My lovely Focus bike, ready to go number 260. New bar tape, done by my own fair hand. OTE sports bottles. Lights in anticipation of bad weather!
I had made some allowances for the impending apocalyptic weather though. I put my lights on, just a frog on the front but a proper Cateye one on the back, in case it got really rainy and poor visibility. I used my saddle wedge to put my tools and spare tube in - don't normally do that. It allowed me to wear my Paclite jacket without it getting stretched and uncomfortable around my jersey - the same one I wore for the Ride with Brad, but with hardly anything in the pockets. I put gels and drink sachets in one of the drinks bottles, so I was only carrying one bottle of fluid - the rest stops looked quite frequent (every 17 miles or so) so I wasn't too concerned about that. I put some snacks and my car keys and stuff in my jacket pocket which was a bit bulky but not too bad. Ready to go!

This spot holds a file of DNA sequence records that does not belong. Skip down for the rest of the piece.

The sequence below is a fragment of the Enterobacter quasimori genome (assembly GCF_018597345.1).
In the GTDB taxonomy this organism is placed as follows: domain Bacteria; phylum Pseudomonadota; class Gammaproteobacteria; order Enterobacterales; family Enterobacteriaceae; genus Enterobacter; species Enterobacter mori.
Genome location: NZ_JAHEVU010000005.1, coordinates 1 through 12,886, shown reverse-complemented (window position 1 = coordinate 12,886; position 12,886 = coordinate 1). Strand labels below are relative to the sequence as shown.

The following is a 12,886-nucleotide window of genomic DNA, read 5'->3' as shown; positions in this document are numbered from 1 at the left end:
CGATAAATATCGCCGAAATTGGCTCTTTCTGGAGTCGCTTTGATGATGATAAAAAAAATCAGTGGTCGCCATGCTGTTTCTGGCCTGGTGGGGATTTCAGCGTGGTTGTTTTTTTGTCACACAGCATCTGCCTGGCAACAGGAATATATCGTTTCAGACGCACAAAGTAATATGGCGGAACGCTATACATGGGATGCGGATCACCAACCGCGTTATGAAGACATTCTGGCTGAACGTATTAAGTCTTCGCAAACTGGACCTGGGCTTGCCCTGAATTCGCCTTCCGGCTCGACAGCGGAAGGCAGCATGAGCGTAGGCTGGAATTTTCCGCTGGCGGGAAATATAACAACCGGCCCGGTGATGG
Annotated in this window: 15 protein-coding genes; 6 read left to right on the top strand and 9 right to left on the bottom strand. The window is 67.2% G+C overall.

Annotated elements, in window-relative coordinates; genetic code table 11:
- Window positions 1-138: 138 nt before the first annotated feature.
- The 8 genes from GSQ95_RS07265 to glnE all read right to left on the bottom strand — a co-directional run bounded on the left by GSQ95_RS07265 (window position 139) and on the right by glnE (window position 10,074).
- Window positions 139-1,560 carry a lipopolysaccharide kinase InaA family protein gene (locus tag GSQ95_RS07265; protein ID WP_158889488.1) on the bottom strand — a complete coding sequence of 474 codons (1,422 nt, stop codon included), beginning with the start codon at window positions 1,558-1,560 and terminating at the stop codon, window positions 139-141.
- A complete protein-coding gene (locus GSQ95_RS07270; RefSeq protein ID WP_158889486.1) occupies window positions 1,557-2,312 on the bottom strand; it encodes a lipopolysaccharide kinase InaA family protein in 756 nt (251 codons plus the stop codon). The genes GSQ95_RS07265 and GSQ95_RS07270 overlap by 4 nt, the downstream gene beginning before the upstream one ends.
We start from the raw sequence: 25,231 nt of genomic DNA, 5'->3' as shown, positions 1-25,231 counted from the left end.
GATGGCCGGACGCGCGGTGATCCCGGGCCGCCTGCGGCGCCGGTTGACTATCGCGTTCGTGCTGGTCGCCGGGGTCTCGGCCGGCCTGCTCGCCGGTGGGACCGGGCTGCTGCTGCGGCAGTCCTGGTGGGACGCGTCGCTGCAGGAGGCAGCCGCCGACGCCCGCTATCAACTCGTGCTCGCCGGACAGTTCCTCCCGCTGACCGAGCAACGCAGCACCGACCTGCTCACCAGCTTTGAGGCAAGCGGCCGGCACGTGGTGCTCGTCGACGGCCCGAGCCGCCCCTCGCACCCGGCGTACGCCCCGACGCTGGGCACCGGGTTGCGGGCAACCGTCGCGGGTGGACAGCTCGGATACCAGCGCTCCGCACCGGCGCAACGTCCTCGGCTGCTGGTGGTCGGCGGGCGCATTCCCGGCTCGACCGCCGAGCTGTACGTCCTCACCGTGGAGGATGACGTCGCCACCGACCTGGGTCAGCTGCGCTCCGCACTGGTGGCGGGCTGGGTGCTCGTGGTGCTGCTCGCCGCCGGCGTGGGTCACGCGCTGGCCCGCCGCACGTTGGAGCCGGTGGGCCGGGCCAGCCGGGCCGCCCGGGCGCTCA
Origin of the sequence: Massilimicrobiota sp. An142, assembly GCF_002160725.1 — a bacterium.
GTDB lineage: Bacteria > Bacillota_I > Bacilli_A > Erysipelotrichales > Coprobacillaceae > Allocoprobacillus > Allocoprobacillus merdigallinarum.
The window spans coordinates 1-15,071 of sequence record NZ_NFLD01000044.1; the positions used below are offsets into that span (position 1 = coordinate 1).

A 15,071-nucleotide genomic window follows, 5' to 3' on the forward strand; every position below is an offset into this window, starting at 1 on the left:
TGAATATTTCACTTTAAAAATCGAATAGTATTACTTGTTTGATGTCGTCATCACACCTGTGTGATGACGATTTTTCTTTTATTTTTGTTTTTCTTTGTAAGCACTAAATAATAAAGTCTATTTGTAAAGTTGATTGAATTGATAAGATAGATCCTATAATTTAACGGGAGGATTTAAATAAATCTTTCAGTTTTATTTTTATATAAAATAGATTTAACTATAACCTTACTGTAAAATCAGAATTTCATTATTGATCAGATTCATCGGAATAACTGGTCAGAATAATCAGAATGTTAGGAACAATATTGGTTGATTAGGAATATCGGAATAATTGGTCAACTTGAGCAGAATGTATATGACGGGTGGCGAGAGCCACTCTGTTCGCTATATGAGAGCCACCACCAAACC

The start line, Roundhay Park.
The ride started off quite simply, a drop out of the park and onto the A58 up the hill out of Leeds. This road I have driven many times in my life on the way back from Manchester to Mum and Dad's before the M62-A1 link (M1) was built. But I've never ridden it obviously because it's quite a busy road! After the roundabout turn right onto a smaller lane, that's better. Matt and his friend Nick had gone off like the clappers and this was the last time I saw them! I had to let them go, they were doing 62 miles and at that pace I would have buried myself in the first 50 of my route. So off they went! On my own, pacing is a lot easier anyway.

The weather wasn't bad at all. It was windy, but so far, dry. The first rest stop that I stopped at was in Naburn, at the pub there (name forgotten!). I ate a chocolate bar and refilled my bottle. If this was repeated at all the rest stops everything would be fine, I felt sure, fluid and food-wise.